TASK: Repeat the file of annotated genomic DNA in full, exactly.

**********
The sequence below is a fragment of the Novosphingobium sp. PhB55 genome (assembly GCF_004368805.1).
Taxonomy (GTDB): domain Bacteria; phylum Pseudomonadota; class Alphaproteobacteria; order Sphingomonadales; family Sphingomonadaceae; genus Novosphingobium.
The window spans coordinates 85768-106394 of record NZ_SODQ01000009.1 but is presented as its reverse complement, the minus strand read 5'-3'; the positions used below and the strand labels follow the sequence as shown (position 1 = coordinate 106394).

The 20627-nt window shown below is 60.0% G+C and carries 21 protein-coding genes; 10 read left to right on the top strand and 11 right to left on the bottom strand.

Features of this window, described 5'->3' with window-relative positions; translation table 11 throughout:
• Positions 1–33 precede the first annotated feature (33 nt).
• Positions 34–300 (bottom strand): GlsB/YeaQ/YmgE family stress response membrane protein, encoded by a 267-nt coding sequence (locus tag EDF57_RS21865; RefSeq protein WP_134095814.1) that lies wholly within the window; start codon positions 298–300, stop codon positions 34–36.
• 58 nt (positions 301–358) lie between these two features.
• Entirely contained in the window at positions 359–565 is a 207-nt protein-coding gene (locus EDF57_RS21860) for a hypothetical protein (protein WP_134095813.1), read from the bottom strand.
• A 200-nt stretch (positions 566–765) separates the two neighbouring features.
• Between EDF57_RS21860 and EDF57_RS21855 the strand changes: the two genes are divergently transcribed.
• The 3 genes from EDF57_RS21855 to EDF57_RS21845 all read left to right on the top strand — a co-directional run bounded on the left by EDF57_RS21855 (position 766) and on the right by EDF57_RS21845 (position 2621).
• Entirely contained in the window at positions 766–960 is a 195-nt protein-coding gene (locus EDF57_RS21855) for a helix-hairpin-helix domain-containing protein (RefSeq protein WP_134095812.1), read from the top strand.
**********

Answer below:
The sequence below is a fragment of the Novosphingobium sp. PhB55 genome (assembly GCF_004368805.1).
Taxonomy (GTDB): domain Bacteria; phylum Pseudomonadota; class Alphaproteobacteria; order Sphingomonadales; family Sphingomonadaceae; genus Novosphingobium.
The window spans coordinates 85768-106394 of record NZ_SODQ01000009.1 but is presented as its reverse complement, the minus strand read 5'-3'; the positions used below and the strand labels follow the sequence as shown (position 1 = coordinate 106394).

The 20627-nt window shown below is 60.0% G+C and carries 21 protein-coding genes; 10 read left to right on the top strand and 11 right to left on the bottom strand.

Features of this window, described 5'->3' with window-relative positions; translation table 11 throughout:
• Positions 1–33 precede the first annotated feature (33 nt).
• Positions 34–300 (bottom strand): GlsB/YeaQ/YmgE family stress response membrane protein, encoded by a 267-nt coding sequence (locus tag EDF57_RS21865; RefSeq protein WP_134095814.1) that lies wholly within the window; start codon positions 298–300, stop codon positions 34–36.
• 58 nt (positions 301–358) lie between these two features.
• Entirely contained in the window at positions 359–565 is a 207-nt protein-coding gene (locus EDF57_RS21860) for a hypothetical protein (protein WP_134095813.1), read from the bottom strand.
• A 200-nt stretch (positions 566–765) separates the two neighbouring features.
• Between EDF57_RS21860 and EDF57_RS21855 the strand changes: the two genes are divergently transcribed.
• The 3 genes from EDF57_RS21855 to EDF57_RS21845 all read left to right on the top strand — a co-directional run bounded on the left by EDF57_RS21855 (position 766) and on the right by EDF57_RS21845 (position 2621).
• Entirely contained in the window at positions 766–960 is a 195-nt protein-coding gene (locus EDF57_RS21855) for a helix-hairpin-helix domain-containing protein (RefSeq protein WP_134095812.1), read from the top strand.